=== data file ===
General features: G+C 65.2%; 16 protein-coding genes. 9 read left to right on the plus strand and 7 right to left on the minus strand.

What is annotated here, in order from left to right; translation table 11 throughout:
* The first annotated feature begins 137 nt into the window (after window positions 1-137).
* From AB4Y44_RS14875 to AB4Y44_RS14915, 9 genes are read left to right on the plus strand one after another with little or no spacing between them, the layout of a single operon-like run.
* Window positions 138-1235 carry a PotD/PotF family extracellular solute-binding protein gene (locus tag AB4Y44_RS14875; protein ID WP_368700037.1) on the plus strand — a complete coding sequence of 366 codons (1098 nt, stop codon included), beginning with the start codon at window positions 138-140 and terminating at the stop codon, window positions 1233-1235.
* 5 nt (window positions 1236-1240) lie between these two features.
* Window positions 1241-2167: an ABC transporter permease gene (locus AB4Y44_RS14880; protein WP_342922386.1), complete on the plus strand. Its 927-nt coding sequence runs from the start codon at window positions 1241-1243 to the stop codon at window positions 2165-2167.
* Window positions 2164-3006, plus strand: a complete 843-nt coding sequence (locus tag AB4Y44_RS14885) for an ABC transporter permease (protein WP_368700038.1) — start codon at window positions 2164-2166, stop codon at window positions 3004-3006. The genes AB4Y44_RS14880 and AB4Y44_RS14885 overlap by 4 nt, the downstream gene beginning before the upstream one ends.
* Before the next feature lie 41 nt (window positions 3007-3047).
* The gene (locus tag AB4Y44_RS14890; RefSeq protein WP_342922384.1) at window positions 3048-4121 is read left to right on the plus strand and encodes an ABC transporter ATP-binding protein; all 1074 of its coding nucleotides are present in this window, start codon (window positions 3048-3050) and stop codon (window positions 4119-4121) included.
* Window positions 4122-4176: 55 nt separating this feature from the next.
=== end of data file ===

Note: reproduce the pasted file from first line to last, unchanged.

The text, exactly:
General features: G+C 65.2%; 16 protein-coding genes. 9 read left to right on the plus strand and 7 right to left on the minus strand.

What is annotated here, in order from left to right; translation table 11 throughout:
* The first annotated feature begins 137 nt into the window (after window positions 1-137).
* From AB4Y44_RS14875 to AB4Y44_RS14915, 9 genes are read left to right on the plus strand one after another with little or no spacing between them, the layout of a single operon-like run.
* Window positions 138-1235 carry a PotD/PotF family extracellular solute-binding protein gene (locus tag AB4Y44_RS14875; protein ID WP_368700037.1) on the plus strand — a complete coding sequence of 366 codons (1098 nt, stop codon included), beginning with the start codon at window positions 138-140 and terminating at the stop codon, window positions 1233-1235.
* 5 nt (window positions 1236-1240) lie between these two features.
* Window positions 1241-2167: an ABC transporter permease gene (locus AB4Y44_RS14880; protein WP_342922386.1), complete on the plus strand. Its 927-nt coding sequence runs from the start codon at window positions 1241-1243 to the stop codon at window positions 2165-2167.
* Window positions 2164-3006, plus strand: a complete 843-nt coding sequence (locus tag AB4Y44_RS14885) for an ABC transporter permease (protein WP_368700038.1) — start codon at window positions 2164-2166, stop codon at window positions 3004-3006. The genes AB4Y44_RS14880 and AB4Y44_RS14885 overlap by 4 nt, the downstream gene beginning before the upstream one ends.
* Before the next feature lie 41 nt (window positions 3007-3047).
* The gene (locus tag AB4Y44_RS14890; RefSeq protein WP_342922384.1) at window positions 3048-4121 is read left to right on the plus strand and encodes an ABC transporter ATP-binding protein; all 1074 of its coding nucleotides are present in this window, start codon (window positions 3048-3050) and stop codon (window positions 4119-4121) included.
* Window positions 4122-4176: 55 nt separating this feature from the next.